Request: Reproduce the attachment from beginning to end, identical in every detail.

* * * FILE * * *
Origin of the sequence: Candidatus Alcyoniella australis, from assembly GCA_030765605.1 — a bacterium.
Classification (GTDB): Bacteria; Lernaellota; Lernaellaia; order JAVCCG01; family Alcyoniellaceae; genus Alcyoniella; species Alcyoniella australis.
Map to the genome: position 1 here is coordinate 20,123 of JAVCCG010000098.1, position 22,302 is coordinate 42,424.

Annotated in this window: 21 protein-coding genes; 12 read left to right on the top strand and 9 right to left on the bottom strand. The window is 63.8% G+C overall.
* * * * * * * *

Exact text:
Origin of the sequence: Candidatus Alcyoniella australis, from assembly GCA_030765605.1 — a bacterium.
Classification (GTDB): Bacteria; Lernaellota; Lernaellaia; order JAVCCG01; family Alcyoniellaceae; genus Alcyoniella; species Alcyoniella australis.
Map to the genome: position 1 here is coordinate 20,123 of JAVCCG010000098.1, position 22,302 is coordinate 42,424.

Annotated in this window: 21 protein-coding genes; 12 read left to right on the top strand and 9 right to left on the bottom strand. The window is 63.8% G+C overall.